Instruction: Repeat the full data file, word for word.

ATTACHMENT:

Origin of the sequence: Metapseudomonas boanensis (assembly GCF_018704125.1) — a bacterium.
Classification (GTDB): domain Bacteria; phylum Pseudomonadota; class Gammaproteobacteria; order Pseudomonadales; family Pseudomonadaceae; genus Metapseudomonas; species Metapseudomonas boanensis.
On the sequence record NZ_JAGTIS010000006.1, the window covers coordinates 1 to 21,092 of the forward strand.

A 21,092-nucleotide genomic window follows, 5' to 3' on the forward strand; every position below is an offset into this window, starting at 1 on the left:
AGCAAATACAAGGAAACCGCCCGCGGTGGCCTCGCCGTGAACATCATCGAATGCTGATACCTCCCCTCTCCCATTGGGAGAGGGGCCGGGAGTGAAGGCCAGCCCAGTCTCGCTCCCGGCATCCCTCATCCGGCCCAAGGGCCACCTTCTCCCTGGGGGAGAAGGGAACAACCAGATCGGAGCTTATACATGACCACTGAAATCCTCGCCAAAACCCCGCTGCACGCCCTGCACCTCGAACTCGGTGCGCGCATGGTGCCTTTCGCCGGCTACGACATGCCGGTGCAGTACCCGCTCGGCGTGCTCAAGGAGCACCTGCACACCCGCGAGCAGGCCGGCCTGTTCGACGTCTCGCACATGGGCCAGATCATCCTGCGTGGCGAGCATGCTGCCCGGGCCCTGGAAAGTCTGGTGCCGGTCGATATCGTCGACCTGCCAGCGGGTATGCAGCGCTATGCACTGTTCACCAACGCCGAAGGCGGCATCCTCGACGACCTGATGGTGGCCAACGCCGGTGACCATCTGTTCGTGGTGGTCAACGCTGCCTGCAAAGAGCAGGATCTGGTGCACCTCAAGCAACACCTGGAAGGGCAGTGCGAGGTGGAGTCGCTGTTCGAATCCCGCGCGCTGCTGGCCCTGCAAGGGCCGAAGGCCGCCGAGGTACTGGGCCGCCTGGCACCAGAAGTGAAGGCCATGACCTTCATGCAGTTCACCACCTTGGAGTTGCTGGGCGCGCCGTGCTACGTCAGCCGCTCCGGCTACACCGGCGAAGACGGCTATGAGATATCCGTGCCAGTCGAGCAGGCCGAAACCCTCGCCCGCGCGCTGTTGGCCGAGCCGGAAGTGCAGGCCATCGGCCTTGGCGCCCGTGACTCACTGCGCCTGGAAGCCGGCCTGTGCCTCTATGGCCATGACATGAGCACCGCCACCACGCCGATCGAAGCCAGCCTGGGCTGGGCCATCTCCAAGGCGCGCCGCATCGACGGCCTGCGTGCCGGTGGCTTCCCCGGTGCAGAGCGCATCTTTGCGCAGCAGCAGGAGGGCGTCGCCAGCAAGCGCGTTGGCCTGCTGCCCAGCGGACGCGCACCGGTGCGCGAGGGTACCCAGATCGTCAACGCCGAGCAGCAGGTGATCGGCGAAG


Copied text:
Origin of the sequence: Metapseudomonas boanensis (assembly GCF_018704125.1) — a bacterium.
Classification (GTDB): domain Bacteria; phylum Pseudomonadota; class Gammaproteobacteria; order Pseudomonadales; family Pseudomonadaceae; genus Metapseudomonas; species Metapseudomonas boanensis.
On the sequence record NZ_JAGTIS010000006.1, the window covers coordinates 1 to 21,092 of the forward strand.

A 21,092-nucleotide genomic window follows, 5' to 3' on the forward strand; every position below is an offset into this window, starting at 1 on the left:
AGCAAATACAAGGAAACCGCCCGCGGTGGCCTCGCCGTGAACATCATCGAATGCTGATACCTCCCCTCTCCCATTGGGAGAGGGGCCGGGAGTGAAGGCCAGCCCAGTCTCGCTCCCGGCATCCCTCATCCGGCCCAAGGGCCACCTTCTCCCTGGGGGAGAAGGGAACAACCAGATCGGAGCTTATACATGACCACTGAAATCCTCGCCAAAACCCCGCTGCACGCCCTGCACCTCGAACTCGGTGCGCGCATGGTGCCTTTCGCCGGCTACGACATGCCGGTGCAGTACCCGCTCGGCGTGCTCAAGGAGCACCTGCACACCCGCGAGCAGGCCGGCCTGTTCGACGTCTCGCACATGGGCCAGATCATCCTGCGTGGCGAGCATGCTGCCCGGGCCCTGGAAAGTCTGGTGCCGGTCGATATCGTCGACCTGCCAGCGGGTATGCAGCGCTATGCACTGTTCACCAACGCCGAAGGCGGCATCCTCGACGACCTGATGGTGGCCAACGCCGGTGACCATCTGTTCGTGGTGGTCAACGCTGCCTGCAAAGAGCAGGATCTGGTGCACCTCAAGCAACACCTGGAAGGGCAGTGCGAGGTGGAGTCGCTGTTCGAATCCCGCGCGCTGCTGGCCCTGCAAGGGCCGAAGGCCGCCGAGGTACTGGGCCGCCTGGCACCAGAAGTGAAGGCCATGACCTTCATGCAGTTCACCACCTTGGAGTTGCTGGGCGCGCCGTGCTACGTCAGCCGCTCCGGCTACACCGGCGAAGACGGCTATGAGATATCCGTGCCAGTCGAGCAGGCCGAAACCCTCGCCCGCGCGCTGTTGGCCGAGCCGGAAGTGCAGGCCATCGGCCTTGGCGCCCGTGACTCACTGCGCCTGGAAGCCGGCCTGTGCCTCTATGGCCATGACATGAGCACCGCCACCACGCCGATCGAAGCCAGCCTGGGCTGGGCCATCTCCAAGGCGCGCCGCATCGACGGCCTGCGTGCCGGTGGCTTCCCCGGTGCAGAGCGCATCTTTGCGCAGCAGCAGGAGGGCGTCGCCAGCAAGCGCGTTGGCCTGCTGCCCAGCGGACGCGCACCGGTGCGCGAGGGTACCCAGATCGTCAACGCCGAGCAGCAGGTGATCGGCGAAG